A small gift can make a big impression

When preparing for the visit it’s always a good idea to remember to bring a small gift for the family you're visiting. No one will get angry if you don’t bring anything, but Croatians love these kinds of tokens of appreciation.

If you’re not sure what to get:

  • Coffee (kava), chocolate (čokolada) or wine (vino) are always great options
  • If the family you’re visiting has kids, don’t forget to get something small for them as well :-)

Hug me, I'm Croatian!

Croatians are generally an open and expressive people, so be prepared to be greeted with an enthusiastic hug (zagrljaj), a kiss (pusa) on the cheek and a pat on the back when you arrive at someone’s house in Croatia!

Strukli, a traditional Croatian dish from ZagorjeStrukli are a traditional Croatian dish from Zagorje

Arriving late and talking small

It’s common for guests to arrive a little late (e.g. 15 minutes), so if you have a habit of not turning up on time in general, you’ll fit in well :-)

When you arrive it’s common to take your shoes off, and you might be offered some slippers (papuče) to politely prevent you from ruining their carpet or wooden floors.

Conversation during your visit often starts with comments about the ride there and traffic, followed by small talk about family members, usually about their health. After that, people talk about different topics, but there will always a liberal dose of gossip :-)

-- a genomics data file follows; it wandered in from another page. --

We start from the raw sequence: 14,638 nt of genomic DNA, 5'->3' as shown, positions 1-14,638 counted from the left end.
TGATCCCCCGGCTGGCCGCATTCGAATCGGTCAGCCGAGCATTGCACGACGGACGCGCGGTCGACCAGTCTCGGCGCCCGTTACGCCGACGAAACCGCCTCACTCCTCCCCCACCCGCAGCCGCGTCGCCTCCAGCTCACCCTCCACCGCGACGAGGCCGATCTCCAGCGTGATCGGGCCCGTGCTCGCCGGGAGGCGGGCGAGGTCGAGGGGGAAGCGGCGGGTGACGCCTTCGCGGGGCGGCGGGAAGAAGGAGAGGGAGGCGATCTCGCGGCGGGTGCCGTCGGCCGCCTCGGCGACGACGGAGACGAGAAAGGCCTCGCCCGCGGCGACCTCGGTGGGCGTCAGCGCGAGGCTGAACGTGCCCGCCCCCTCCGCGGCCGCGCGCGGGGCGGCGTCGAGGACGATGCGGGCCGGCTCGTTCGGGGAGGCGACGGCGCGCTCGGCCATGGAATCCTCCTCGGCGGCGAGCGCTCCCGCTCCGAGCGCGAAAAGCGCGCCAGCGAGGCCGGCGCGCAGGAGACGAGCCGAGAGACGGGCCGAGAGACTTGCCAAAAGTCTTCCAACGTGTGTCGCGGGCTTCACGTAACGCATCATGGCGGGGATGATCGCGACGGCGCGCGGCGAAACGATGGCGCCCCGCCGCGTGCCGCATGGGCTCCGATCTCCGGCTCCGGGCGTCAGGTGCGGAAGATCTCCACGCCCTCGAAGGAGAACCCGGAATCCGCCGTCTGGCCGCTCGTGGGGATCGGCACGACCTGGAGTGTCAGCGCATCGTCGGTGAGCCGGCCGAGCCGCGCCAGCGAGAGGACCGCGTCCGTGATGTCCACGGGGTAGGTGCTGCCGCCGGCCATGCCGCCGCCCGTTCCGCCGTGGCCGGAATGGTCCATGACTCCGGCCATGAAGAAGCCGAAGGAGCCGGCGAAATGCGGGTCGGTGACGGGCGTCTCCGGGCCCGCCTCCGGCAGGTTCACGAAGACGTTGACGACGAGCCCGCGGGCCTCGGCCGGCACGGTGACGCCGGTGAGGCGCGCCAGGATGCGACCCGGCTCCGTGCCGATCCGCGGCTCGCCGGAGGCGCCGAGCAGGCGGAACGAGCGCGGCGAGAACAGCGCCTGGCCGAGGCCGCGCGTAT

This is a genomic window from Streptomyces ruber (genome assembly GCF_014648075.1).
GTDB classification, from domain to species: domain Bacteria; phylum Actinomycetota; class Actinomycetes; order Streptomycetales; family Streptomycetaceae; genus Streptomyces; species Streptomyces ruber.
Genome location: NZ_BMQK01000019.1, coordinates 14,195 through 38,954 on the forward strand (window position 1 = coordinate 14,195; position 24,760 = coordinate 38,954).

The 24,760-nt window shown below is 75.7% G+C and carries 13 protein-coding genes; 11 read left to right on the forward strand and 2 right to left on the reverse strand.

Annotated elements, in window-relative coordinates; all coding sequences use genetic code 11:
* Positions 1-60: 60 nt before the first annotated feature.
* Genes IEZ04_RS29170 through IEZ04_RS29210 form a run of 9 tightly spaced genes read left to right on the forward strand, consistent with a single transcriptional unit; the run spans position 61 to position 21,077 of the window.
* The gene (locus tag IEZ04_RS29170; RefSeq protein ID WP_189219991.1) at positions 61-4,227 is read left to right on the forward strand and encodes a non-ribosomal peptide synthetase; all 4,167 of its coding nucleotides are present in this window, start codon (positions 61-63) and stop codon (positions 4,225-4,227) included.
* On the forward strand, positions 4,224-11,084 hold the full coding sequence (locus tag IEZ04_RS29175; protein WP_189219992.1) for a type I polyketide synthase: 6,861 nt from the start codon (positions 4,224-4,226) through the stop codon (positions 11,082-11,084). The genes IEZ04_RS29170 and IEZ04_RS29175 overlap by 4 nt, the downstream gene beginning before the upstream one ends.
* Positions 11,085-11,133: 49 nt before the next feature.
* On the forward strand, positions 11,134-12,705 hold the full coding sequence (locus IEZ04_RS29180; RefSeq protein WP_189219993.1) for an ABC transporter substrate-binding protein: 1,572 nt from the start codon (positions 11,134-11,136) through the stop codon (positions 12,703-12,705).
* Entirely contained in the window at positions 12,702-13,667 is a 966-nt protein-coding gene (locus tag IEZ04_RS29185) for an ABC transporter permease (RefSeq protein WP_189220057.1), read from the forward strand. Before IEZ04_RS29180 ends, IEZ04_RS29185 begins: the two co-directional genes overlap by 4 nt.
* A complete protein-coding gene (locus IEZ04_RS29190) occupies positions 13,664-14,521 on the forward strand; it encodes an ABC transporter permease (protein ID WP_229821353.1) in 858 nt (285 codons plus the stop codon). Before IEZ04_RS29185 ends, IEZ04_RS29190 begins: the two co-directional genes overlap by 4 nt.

We've also written about learning to make small talk in Croatian!

Arrive on an empty stomach!

As for food, usually there will usually be something to eat like cold starters with prosciutto and cheese (meza, pršut, sir), schnapps (rakija) that is often home-made spritzer (gemišt) or beer (pivo) and coffee (kava).

Let's Learn Croatian Insider Tip

As a warning: this is the least you should expect, and if you’re arriving around lunchtime you may well be welcomed by a 4-5 course meal. Hence, our urgent advice: arrive on an empty stomach! :-)

Bear in mind that - when you are offered food - you should half-heartedly sa "no" at least twice before you accept it. On the other hand, it is not polite to turn anything down.

Accepting a second helping is a sign that you are enjoying the food, it is not polite to eat little so don't leave a lot of food on the plate. The host will think that the food wasn't good.

It is always a good idea to compliment the food prolifically, especially if it is homemade - the host will always emphasise when something is homemade.

Here's another post about Croatian food, cuisine and cooking.

How long should you expect to stay?How long should you expect to stay?

How long should you stay?

People in Croatia often have a feeling that, the longer a guest stays, the better the visit was, so prepare to stay at least 4 hours.

You’ll need to announce that you plan to leave at least an hour before you actually want to leave because the host will try to stop you … most likely with one of the following phrases:

– (Leaving) so quickly?
– What’s the rush (in leaving)?
– One more (drink) for the road?

How to leave politely

When you finally spot a window of opportunity to get up from the table and you’re ready to leave, be prepared to chat at the door for at least another 15 minutes ...

... so plan any other obligations that day accordingly or better still, don’t organise any other activities that day besides the visit. :)

Some useful Croatian words and phrases

– coffee
– chocolate
– wine
– hug
– kiss
– slippers
– cold starters

– cheese
– schnapps
– spritzer
– beer
– (Leaving) so quickly?
– What’s the rush (in leaving)?
– One more for the road!